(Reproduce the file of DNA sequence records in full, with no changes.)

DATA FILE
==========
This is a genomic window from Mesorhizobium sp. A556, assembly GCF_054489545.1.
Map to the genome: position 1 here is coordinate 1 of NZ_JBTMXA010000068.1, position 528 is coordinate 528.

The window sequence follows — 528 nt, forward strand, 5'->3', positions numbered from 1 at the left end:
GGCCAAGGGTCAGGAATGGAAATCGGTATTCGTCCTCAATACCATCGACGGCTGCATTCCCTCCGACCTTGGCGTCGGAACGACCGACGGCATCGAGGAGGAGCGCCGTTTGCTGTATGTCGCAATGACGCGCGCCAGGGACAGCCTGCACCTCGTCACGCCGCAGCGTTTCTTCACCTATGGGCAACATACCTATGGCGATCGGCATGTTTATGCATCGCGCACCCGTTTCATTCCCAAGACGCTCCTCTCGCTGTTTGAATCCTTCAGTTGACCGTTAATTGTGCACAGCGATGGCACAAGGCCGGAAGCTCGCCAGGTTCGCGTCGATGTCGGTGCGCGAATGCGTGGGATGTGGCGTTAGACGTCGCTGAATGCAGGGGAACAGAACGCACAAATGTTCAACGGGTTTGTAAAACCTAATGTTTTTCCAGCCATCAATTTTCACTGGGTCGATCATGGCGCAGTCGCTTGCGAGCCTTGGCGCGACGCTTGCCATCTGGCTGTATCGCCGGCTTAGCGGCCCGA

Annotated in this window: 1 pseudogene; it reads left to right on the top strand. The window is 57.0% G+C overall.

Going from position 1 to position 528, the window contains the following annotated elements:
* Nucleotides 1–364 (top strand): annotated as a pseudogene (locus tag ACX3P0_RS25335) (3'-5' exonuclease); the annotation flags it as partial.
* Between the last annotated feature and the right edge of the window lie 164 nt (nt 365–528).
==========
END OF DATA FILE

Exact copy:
This is a genomic window from Mesorhizobium sp. A556, assembly GCF_054489545.1.
Map to the genome: position 1 here is coordinate 1 of NZ_JBTMXA010000068.1, position 528 is coordinate 528.

The window sequence follows — 528 nt, forward strand, 5'->3', positions numbered from 1 at the left end:
GGCCAAGGGTCAGGAATGGAAATCGGTATTCGTCCTCAATACCATCGACGGCTGCATTCCCTCCGACCTTGGCGTCGGAACGACCGACGGCATCGAGGAGGAGCGCCGTTTGCTGTATGTCGCAATGACGCGCGCCAGGGACAGCCTGCACCTCGTCACGCCGCAGCGTTTCTTCACCTATGGGCAACATACCTATGGCGATCGGCATGTTTATGCATCGCGCACCCGTTTCATTCCCAAGACGCTCCTCTCGCTGTTTGAATCCTTCAGTTGACCGTTAATTGTGCACAGCGATGGCACAAGGCCGGAAGCTCGCCAGGTTCGCGTCGATGTCGGTGCGCGAATGCGTGGGATGTGGCGTTAGACGTCGCTGAATGCAGGGGAACAGAACGCACAAATGTTCAACGGGTTTGTAAAACCTAATGTTTTTCCAGCCATCAATTTTCACTGGGTCGATCATGGCGCAGTCGCTTGCGAGCCTTGGCGCGACGCTTGCCATCTGGCTGTATCGCCGGCTTAGCGGCCCGA

Annotated in this window: 1 pseudogene; it reads left to right on the top strand. The window is 57.0% G+C overall.

Going from position 1 to position 528, the window contains the following annotated elements:
* Nucleotides 1–364 (top strand): annotated as a pseudogene (locus tag ACX3P0_RS25335) (3'-5' exonuclease); the annotation flags it as partial.
* Between the last annotated feature and the right edge of the window lie 164 nt (nt 365–528).